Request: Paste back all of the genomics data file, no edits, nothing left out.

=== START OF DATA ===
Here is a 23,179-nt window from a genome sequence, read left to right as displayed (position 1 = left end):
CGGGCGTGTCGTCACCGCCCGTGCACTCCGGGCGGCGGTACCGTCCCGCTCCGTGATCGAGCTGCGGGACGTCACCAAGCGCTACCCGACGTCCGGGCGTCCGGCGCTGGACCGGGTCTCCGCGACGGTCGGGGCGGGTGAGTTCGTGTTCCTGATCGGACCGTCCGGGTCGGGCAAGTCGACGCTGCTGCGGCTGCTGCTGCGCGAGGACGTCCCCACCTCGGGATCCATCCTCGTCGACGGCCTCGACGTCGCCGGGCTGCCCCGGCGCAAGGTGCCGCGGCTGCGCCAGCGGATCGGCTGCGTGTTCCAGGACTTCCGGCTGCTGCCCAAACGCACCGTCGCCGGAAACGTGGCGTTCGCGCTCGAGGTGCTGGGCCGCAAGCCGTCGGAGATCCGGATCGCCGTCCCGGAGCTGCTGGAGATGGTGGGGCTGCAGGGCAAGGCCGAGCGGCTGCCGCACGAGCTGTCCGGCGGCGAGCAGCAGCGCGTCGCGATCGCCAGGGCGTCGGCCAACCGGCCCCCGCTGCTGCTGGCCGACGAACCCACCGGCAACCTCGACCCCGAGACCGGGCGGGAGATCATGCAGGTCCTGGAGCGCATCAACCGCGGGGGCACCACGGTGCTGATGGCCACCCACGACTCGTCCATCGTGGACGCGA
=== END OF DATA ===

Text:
Here is a 23,179-nt window from a genome sequence, read left to right as displayed (position 1 = left end):
CGGGCGTGTCGTCACCGCCCGTGCACTCCGGGCGGCGGTACCGTCCCGCTCCGTGATCGAGCTGCGGGACGTCACCAAGCGCTACCCGACGTCCGGGCGTCCGGCGCTGGACCGGGTCTCCGCGACGGTCGGGGCGGGTGAGTTCGTGTTCCTGATCGGACCGTCCGGGTCGGGCAAGTCGACGCTGCTGCGGCTGCTGCTGCGCGAGGACGTCCCCACCTCGGGATCCATCCTCGTCGACGGCCTCGACGTCGCCGGGCTGCCCCGGCGCAAGGTGCCGCGGCTGCGCCAGCGGATCGGCTGCGTGTTCCAGGACTTCCGGCTGCTGCCCAAACGCACCGTCGCCGGAAACGTGGCGTTCGCGCTCGAGGTGCTGGGCCGCAAGCCGTCGGAGATCCGGATCGCCGTCCCGGAGCTGCTGGAGATGGTGGGGCTGCAGGGCAAGGCCGAGCGGCTGCCGCACGAGCTGTCCGGCGGCGAGCAGCAGCGCGTCGCGATCGCCAGGGCGTCGGCCAACCGGCCCCCGCTGCTGCTGGCCGACGAACCCACCGGCAACCTCGACCCCGAGACCGGGCGGGAGATCATGCAGGTCCTGGAGCGCATCAACCGCGGGGGCACCACGGTGCTGATGGCCACCCACGACTCGTCCATCGTGGACGCGA